New poll on gun control just doesn't add up

AP Photo/Jae C. Hong

I generally don’t put too much stock into the findings of any particular gun control poll, mostly because I think they wildly overestimate the popularity of gun control proposals. Surveys routinely show that things like “universal background checks” are incredibly popular with voters, for instance, but when these measures are put to a vote of the people they’re far more divisive. In 2016, for instance, voter referendums on universal background checks were held in Nevada and Maine, and neither one managed to get anywhere close to the 80% approval that the measure typically receives in polling. In fact, Maine’s referendum was defeated outright, while Nevada’s was only approved by 50.4% of the electorate.

So I’m skeptical that a new poll surveying South Dakotans’s attitudes towards gun control is all that accurate, particularly given some of the decidedly odd findings.

The poll of 500 registered voters showed that 60% of respondents support establishing a two-week waiting period to buy an AR-15 – a semi-automatic rifle originally designed for military use – and 54% support a minimum age of 21 for AR-15 purchases. There is less agreement on gun sales in general, with 41% saying South Dakota’s laws should be stricter and 47% saying that they should stay the same. Only 11% responded that laws governing gun sales in the state should make firearms easier to acquire.

Now I’ve never claimed to be the brightest bulb in the chandelier, but can someone explain to me how almost 60% of survey respondents can say that the state’s gun laws should either be kept the same or more relaxed, but 60% also support imposing new restrictions on the sale of firearms? Seems to me those numbers are completely contradictory.

So what accounts for this confusing result? My guess is that it’s because most voters don’t think too deeply about these issues, particularly if they don’t own a firearm or aren’t involved in either Second Amendment or gun control activism. And based on this particular survey’s findings, I’d say that the lions share of those voters lean left.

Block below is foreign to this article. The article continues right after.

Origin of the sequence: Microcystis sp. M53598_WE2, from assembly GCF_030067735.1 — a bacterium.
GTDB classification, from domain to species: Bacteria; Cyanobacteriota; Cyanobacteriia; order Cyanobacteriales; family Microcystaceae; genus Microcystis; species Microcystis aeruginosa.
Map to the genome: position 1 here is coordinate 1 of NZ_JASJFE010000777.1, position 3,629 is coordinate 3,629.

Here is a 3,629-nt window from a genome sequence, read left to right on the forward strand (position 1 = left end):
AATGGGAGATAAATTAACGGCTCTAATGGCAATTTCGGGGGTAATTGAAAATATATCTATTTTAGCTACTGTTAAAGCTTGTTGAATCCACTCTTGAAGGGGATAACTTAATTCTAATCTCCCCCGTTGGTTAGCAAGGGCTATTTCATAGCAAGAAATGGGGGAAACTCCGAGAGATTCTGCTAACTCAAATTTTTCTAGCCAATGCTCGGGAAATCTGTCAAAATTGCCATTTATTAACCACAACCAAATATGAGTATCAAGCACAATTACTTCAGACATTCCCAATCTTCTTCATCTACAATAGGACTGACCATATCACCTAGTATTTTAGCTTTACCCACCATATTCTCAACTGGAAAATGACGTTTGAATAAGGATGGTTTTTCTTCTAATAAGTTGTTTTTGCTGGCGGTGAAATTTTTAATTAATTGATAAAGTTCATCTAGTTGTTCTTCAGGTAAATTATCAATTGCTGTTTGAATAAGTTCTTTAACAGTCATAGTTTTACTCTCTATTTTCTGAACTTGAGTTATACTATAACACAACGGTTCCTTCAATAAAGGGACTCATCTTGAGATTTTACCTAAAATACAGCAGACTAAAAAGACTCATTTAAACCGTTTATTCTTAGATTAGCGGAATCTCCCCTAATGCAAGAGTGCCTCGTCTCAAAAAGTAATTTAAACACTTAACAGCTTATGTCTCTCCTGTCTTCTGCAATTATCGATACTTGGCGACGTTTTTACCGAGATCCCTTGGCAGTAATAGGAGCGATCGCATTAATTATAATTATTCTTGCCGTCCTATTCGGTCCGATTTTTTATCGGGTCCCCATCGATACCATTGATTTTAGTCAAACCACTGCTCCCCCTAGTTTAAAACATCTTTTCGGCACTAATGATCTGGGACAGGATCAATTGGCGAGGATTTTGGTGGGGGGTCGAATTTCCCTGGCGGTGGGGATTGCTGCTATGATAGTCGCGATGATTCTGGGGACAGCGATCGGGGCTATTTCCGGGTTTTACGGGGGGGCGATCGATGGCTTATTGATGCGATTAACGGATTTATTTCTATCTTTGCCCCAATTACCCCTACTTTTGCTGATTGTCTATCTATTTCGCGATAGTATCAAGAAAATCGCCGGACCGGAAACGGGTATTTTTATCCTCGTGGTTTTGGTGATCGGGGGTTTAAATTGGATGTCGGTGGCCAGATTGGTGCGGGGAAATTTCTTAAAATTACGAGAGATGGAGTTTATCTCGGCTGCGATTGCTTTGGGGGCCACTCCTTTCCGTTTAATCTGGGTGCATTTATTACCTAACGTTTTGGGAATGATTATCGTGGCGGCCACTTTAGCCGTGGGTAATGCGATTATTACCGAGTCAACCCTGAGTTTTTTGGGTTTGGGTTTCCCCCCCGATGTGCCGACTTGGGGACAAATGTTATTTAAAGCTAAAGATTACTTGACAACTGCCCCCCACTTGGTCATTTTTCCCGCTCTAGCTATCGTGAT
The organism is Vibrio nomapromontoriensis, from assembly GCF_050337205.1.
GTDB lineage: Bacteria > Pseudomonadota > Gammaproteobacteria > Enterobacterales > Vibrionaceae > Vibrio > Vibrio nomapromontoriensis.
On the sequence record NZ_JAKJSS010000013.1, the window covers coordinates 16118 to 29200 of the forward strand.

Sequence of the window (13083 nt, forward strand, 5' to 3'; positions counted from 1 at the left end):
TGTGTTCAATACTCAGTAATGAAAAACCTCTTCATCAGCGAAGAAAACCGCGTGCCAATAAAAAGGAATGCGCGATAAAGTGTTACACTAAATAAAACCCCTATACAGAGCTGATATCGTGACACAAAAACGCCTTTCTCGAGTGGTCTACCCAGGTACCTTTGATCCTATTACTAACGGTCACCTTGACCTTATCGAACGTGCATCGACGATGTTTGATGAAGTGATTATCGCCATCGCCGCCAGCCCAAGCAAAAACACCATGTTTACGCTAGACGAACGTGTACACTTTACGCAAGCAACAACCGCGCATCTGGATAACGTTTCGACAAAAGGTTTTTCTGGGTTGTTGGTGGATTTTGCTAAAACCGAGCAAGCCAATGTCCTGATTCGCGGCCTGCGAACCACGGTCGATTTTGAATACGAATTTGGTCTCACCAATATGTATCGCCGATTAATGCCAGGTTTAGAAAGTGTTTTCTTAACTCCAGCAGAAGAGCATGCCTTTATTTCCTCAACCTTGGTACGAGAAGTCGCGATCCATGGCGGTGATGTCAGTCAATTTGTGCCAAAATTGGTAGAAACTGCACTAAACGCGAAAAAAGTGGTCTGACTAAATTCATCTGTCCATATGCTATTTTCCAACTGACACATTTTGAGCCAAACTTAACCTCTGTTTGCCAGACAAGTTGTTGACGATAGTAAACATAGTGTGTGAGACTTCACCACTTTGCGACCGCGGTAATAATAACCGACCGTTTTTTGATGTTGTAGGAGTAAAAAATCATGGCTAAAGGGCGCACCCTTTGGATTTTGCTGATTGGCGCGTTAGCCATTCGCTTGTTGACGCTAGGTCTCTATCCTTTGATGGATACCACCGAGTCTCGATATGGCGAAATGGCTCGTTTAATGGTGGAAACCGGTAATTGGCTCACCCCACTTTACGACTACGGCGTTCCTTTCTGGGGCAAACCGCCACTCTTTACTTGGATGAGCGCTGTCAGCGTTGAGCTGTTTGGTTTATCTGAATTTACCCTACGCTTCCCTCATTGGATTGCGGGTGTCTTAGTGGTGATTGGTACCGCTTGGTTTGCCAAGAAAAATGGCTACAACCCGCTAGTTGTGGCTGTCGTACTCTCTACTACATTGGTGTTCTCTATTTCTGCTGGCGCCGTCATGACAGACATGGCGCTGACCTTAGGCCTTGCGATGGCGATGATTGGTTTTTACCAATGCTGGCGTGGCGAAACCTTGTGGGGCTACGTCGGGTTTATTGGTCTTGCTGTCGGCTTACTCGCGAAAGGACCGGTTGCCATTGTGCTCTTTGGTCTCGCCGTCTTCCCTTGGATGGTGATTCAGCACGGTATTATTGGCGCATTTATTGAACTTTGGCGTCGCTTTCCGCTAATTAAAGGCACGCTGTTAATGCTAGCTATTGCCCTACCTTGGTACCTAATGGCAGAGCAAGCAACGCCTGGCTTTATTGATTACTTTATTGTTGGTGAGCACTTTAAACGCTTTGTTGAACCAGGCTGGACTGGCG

In the News Watch poll, women (61%) and people over 65 (61%) were significantly more likely to support banning the sale of AR-15s to people under 21. Federal law places the minimum age to purchase rifles or shotguns at 18, but state or local ordinances can raise that minimum age.

Six of the nine deadliest mass shootings in the United States since 2018 were carried out by men 21 years old or younger, according to the Violence Project, which maintains a national database of mass shootings. Many of those shootings involved semi-automatic rifles.

Of the respondents polled in South Dakota, 76% percent of Democratic voters strongly support raising the age limit to 21, while 41% percent of Republicans strongly oppose such a change. Of Independents, 53% strongly support raising the age limit.

Of course, it may also be that this is just a wonky poll overall. The survey didn’t just ask about gun control; it also polled respondents on their support for legalizing recreational marijuana, and found 54% opposed to the idea even though 54% of voters cast a ballot in favor of legalization back in 2020 (the ballot initiative was ultimately thrown out by the state Supreme Court). It’s not unreasonable to think that there’s been a change in opinion to some degree in the past couple of years, but one backer of legalization says he found some odd results when he started digging down into the data.

“When I look a little deeper, I found things that do not make sense to me,” said Matthew Schweich, campaign director for South Dakotans for Better Marijuana Laws. “Some of the numbers don’t really make sense and conflict strongly with previous data that we’ve seen.”

In particular, Schweich pointed out that certain elements within the News Watch/USD poll do not jibe with past indicators of support for legalization in South Dakota. For example, the News Watch/USD poll showed 38.6% of poll respondents in the Sioux Falls metro area supported legalization, and 58.0% were opposed.

However, that population showed the highest level of support in the 2020 statewide vote on Constitutional Amendment A. Of the seven state Senate districts that comprise the Sioux Falls area, District 15 had the highest percentage of voters supporting Amendment A, with 72.7% in favor, and no district reporting lower than 57% support for legalization.

I wouldn’t be shocked if support for legalizing marijuana has dipped in South Dakota, but I wouldn’t expect to see a decline of 20 points or more in the part of the state that was most amendable to the idea just two years ago.

We’ll see just how accurate this survey was (at least when it comes to legalization) in just a couple of months when voters will once again be casting ballots on recreational marijuana, but for now I’d take these results with more than just a grain of salt. Given the weird findings, this survey’s probably deserving of the entire shaker.